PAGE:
I don’t live in the past—I only visit—and so can you!

Take Your Medicine 3

When the jars and bowl were finished, I transferred the salve I purchased from Jas. Townsend & Sons, an old friend and purveyor of eighteenth-century merchandise. It was composed of wheat, honey, bees wax, and lavender oil (all accurate for my period even if it does not duplicate any known recipes of the time). Townsend adds, “And it’s guaranteed not to contain lead, mercury, or arsenic as did so many of the original salves.” Sin e the jar it came in was an eighteenth-century style, I gave to my wife, who is a lover of fine ceramics.

Then I designed a new box large enough to contain them. I did not make the ends sloping like so many boxes of the time had, simply for reasons of space. I have grown accustomed to pegging all my boxes, but for this one—I figured that a physician would have the money for metal—I used cut nails to hold it together (cut nails resembled forged nails, but they are much more affordable; Tremont Nails are great to work with and offer several appropriate styles!). I briefly considered studding it with a huge bunch of nails, à la the Oseberg chest, but decided not to do so. The chest was made of poplar, a hard wood that is far lighter than oak. No provenance; that was just for convenience in carrying it.

After sanding the poplar, I stained it a dark color. Though I do not distress items I make—everything is new once, and I like the patina that age and use gives an item!—this resulted in what both I and others have seen as a distressed product. Still looks good.

Afterwards, I needed hinges, of course, and then it occurred to me: the ingredients of the chest are valuable and would have been protected by a lock. Turning again to Daegrad, I bought a pair of hinges and a lock. The hinges are applied. And I’ll apply the lock as soon as I can regularly unlock it!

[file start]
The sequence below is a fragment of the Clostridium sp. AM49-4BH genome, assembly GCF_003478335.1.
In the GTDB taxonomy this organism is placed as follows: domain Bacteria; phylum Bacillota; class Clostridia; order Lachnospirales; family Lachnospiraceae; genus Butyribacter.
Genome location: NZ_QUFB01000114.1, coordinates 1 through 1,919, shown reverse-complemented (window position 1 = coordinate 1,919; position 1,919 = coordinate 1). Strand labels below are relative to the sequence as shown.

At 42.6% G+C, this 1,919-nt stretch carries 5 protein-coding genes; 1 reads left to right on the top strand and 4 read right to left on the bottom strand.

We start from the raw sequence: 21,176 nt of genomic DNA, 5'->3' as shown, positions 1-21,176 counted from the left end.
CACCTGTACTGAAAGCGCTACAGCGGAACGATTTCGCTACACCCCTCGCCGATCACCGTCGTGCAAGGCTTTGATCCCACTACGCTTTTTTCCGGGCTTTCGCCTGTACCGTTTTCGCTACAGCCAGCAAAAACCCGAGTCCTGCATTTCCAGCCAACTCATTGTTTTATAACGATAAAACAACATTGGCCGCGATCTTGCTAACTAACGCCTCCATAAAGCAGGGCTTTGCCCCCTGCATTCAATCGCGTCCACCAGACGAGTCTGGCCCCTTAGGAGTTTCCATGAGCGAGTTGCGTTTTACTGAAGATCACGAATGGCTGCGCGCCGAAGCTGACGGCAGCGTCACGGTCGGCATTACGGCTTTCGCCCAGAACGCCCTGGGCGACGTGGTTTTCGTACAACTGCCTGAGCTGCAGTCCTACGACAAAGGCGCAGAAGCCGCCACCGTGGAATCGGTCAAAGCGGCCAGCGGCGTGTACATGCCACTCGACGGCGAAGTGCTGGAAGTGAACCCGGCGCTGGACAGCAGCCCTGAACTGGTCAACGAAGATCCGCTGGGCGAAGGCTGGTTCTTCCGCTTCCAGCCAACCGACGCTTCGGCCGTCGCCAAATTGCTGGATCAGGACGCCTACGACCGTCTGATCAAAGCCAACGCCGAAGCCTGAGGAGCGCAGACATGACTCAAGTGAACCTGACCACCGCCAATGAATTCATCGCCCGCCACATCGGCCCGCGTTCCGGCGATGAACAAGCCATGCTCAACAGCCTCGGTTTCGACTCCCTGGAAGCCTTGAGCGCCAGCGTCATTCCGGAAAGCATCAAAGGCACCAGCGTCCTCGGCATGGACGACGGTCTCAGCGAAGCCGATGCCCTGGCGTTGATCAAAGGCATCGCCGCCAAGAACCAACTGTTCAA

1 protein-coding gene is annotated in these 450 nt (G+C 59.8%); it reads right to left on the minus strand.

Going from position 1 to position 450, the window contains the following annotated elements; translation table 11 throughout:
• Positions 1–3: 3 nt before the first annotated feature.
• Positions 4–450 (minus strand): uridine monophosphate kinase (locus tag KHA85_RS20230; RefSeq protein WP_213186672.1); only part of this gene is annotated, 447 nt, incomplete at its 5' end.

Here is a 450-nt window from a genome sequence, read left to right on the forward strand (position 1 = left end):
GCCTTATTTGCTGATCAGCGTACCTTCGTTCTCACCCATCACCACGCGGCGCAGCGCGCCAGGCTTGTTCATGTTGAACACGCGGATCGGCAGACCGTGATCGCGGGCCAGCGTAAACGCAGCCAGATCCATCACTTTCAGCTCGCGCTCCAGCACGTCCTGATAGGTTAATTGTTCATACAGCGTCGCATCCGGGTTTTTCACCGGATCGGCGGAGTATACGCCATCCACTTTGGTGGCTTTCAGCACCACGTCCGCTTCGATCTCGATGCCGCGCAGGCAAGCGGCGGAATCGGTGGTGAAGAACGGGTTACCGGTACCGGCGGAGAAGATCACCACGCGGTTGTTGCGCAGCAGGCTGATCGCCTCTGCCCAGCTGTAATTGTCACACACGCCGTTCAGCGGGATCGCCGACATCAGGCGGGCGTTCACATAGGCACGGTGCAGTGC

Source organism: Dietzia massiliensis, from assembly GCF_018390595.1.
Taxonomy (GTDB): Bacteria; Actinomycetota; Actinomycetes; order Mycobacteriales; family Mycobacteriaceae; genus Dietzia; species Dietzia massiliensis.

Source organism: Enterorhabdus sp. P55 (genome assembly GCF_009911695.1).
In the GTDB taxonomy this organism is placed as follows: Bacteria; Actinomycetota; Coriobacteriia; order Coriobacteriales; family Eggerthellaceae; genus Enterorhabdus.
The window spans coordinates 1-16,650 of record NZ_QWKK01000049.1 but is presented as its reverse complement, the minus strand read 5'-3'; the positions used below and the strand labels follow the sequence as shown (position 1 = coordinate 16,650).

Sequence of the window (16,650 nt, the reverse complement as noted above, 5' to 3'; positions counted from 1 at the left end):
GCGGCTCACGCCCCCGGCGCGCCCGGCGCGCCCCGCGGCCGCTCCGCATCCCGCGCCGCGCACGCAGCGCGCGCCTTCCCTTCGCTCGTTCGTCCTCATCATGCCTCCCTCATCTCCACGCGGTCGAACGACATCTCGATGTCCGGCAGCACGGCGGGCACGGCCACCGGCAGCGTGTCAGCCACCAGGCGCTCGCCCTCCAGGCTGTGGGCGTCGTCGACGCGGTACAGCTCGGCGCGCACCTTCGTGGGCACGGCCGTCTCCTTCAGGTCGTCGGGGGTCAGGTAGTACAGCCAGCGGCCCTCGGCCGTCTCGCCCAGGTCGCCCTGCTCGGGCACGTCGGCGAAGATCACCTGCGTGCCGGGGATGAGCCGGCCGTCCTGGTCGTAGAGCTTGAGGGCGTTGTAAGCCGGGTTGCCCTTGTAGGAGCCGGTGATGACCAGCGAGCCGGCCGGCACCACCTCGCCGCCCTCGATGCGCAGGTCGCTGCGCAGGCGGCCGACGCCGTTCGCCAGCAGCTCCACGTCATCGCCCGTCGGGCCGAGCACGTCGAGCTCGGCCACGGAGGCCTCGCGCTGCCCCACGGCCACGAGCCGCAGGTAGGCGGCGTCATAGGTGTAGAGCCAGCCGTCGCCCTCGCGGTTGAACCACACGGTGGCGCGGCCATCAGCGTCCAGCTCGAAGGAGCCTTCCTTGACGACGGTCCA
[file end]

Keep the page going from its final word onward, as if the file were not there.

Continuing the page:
There are still a few things that I need to acquire before next season. One, of course, is crosswort. I have an empty jar reading to receive some of it. I’ll bring halms of various types as they became available, but they will not be parts of the regular kit. And I intend to make a mereswine whip.

And there is the rub. Mereswine is Old English for porpoise. Finding porpoise skin is, to say, the least, difficult and possibly illegal. Mereswine whips were used for flogging the madness out of patients, so I had to have one. Using the style of whip owned by the Museum of London ), I made a prototype reproduction that looks a lot like the original. Consulting with a local leather expert, we decided that lambskin would be the best readily available, legal alternative; and I will be making another whip just to be certain of construction details and then makng my own faux-mereswine whip!

A local organic food store had a sale, but unfortunately they did not have rue, lily berries, crosswort and other ingredients I needed. I got ingredients for some more jars:

• Salve (from Jas. Townsend, already mentioned)

• Wormwood (actually a brewing supply)

• Honey

• wheat

• fennel

• berries (dried blueberries because they did not have ivy, and these look good…and can be eaten on the line as well)

• Hempseeds (in addition to the more recognizable plastic)

• willow leaves

I’m looking forward to trotting it all out next season and healing a few MoPs!

For copies of translations of Bald’s Leechbook and other leechbooks of the period, see the three volumes of Thomas Oswald Cockayne’s Leechdoms, Wortcunning, and Starcraft of Early England: Volume One , Volume Two  and Volume Three.

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